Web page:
The Reel Review


The people of Wakanda face a new threat following the death of their beloved King T’Challa, in this sequel to Marvel’s 2018 fantasy blockbuster Black Panther. A tech creation by a teenage prodigy leads a previously unknown tribe of ancient Mayan ocean dwellers to plan war on Earth’s surface dwellers – and in particular, Wakanda.

Letitia Wright in Black Panther: Wakanda Forever

Grief over the death of King T’Challa, mirroring the real-life 2020 death of Black Panther star Chadwick Boseman, is the recurring theme of this melancholic fantasy film from co-writer/director Ryan Coogler. Letitia Wright and Angela Bassett, as T’Challa’s little sister and queen mother, lead the cast, with the latter “capital A” acting in most of her scenes, distracting from Wright’s more nuanced performance. Lupita Nyong’o and Danai Gurira are also back, joined by Michaela Coel (I May Destroy You) as new warrior Aneka and Dominique Thorne as the prodigy whose creation has sparked all this drama (and will be sparking her own upcoming Marvel series Ironheart).

Alex Livinalli and Mabel Cadena as ancient Mayan ocean dwellers in Black Panther: Wakanda Forever

There is just SO MUCH chaos in Wakanda Forever. From mourning the death of Boseman/T’Challa, plugging other upcoming Marvel projects, creating a new mythical underwater fantasy world, and finding a new Black Panther, Coogler’s story is one bloated, tonally-scattered mess. His spectacular world building that was so fresh in the first film now feels stale and hokey – its nods to ancient cultures and their oppression by imperial conquerors just one of many subplots which fails to launch.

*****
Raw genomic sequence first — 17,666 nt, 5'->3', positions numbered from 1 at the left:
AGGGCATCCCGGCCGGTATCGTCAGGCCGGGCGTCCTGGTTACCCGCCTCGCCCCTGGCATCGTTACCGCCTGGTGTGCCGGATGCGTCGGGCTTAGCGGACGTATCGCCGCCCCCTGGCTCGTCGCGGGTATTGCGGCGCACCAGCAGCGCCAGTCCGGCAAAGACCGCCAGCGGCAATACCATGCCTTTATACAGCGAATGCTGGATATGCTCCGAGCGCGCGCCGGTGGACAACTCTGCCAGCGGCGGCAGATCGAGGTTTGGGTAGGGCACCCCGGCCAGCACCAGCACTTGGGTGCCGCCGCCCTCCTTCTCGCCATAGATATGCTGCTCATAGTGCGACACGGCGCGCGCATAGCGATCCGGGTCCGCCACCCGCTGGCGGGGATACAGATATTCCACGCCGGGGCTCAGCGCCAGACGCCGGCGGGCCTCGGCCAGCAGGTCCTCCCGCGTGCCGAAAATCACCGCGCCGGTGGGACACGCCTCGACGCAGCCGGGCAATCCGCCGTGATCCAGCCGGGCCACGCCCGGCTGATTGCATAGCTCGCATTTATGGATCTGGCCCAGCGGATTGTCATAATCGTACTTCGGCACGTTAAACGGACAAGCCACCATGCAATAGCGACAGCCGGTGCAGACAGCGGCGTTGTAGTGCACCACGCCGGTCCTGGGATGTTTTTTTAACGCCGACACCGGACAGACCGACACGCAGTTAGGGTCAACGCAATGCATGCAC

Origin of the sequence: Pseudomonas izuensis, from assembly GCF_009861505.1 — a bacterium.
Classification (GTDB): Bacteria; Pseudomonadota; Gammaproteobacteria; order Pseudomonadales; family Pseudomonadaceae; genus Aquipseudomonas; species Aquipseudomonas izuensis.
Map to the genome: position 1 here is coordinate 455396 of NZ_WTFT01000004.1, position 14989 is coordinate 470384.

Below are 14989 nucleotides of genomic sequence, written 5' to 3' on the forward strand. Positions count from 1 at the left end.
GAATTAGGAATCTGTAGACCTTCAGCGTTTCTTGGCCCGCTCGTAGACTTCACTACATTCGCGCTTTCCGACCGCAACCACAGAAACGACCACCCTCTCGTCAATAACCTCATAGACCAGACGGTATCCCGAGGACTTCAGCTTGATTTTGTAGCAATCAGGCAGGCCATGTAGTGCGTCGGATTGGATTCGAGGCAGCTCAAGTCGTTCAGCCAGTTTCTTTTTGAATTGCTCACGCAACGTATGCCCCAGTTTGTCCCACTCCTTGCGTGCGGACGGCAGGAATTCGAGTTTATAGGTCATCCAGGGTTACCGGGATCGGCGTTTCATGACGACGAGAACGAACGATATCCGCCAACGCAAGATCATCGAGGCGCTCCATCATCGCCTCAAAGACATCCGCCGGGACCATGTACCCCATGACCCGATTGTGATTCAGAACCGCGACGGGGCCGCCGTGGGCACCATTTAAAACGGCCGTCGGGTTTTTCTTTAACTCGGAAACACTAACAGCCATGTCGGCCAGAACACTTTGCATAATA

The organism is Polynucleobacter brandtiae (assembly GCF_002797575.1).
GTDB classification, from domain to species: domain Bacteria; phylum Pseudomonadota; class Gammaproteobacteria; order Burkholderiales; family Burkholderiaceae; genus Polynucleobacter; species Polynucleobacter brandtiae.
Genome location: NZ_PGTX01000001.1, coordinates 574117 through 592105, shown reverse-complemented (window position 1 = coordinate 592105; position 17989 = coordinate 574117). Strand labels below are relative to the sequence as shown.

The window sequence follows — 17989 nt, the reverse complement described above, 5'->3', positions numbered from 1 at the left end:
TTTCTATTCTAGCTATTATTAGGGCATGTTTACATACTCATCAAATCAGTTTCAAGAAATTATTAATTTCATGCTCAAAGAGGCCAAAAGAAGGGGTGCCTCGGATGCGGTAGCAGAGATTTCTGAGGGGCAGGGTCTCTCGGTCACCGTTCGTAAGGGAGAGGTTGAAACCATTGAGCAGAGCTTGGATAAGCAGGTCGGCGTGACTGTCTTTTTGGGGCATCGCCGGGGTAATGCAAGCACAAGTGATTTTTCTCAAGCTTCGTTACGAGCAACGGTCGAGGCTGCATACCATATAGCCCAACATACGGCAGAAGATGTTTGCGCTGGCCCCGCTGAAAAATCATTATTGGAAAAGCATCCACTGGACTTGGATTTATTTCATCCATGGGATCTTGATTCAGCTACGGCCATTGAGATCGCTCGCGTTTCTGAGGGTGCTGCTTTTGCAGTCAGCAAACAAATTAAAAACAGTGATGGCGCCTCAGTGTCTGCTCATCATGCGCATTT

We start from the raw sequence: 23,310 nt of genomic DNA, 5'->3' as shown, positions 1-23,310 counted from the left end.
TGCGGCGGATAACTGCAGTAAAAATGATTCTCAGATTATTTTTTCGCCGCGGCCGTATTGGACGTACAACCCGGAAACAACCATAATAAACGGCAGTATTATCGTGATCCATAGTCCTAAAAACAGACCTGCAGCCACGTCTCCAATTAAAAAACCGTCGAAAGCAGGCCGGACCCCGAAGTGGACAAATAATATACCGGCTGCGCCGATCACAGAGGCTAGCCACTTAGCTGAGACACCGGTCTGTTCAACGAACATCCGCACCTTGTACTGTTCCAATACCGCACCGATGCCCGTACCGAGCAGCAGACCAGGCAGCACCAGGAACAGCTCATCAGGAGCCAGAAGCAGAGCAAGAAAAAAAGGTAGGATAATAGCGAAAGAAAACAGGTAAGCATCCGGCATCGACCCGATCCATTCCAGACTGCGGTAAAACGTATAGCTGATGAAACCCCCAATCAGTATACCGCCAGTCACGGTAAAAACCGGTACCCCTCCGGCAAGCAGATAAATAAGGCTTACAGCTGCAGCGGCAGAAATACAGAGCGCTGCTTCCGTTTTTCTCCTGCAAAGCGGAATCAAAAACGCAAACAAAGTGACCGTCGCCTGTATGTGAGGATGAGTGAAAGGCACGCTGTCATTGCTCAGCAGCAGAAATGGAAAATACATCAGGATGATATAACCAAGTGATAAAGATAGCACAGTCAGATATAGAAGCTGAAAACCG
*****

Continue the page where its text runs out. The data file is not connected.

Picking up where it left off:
Danai Gurira and Angela Bassett in Black Panther: Wakanda Forever

Some visuals in Wakanda Forever are truly impressive – but just as many are artificially silly, with predictably trite, box-ticking battle scenes that could have been in any other Marvel movie. With too many shoehorned cameos and too many pointless subplots, the good looking but exhausting, two hour and 41-minute-long film would have been better served as two separate projects – or some serious editing.


• Had he not died of colon cancer in 2020 at the age of 43, Black Panther: Wakanda Forever would have been Chadwick Boseman’s fifth and final Marvel-contracted appearance as Black Panther. Diagnosed in 2016, Boseman kept his illness secret from most in the industry, while working on such films as Marshall, 21 Bridges, Avengers: Infinity War, Avengers: Endgame, Da 5 Bloods and Ma Rainey’s Black Bottom, which earned him a posthumous Oscar nomination.

Tenoch Huerta in Black Panther: Wakanda Forever

• Tenoch Huerta, who plays Namor, the ruler of the underwater Mayan kingdom, had to learn how to swim and learn a Mayan language prior to filming.

• Letitia Wright says she is still receiving physical therapy for the fractured shoulder, concussion and other injuries sustained during a traumatic motorcycle accident during the Boston shoot in August 2021, which forced a five month pause in production.


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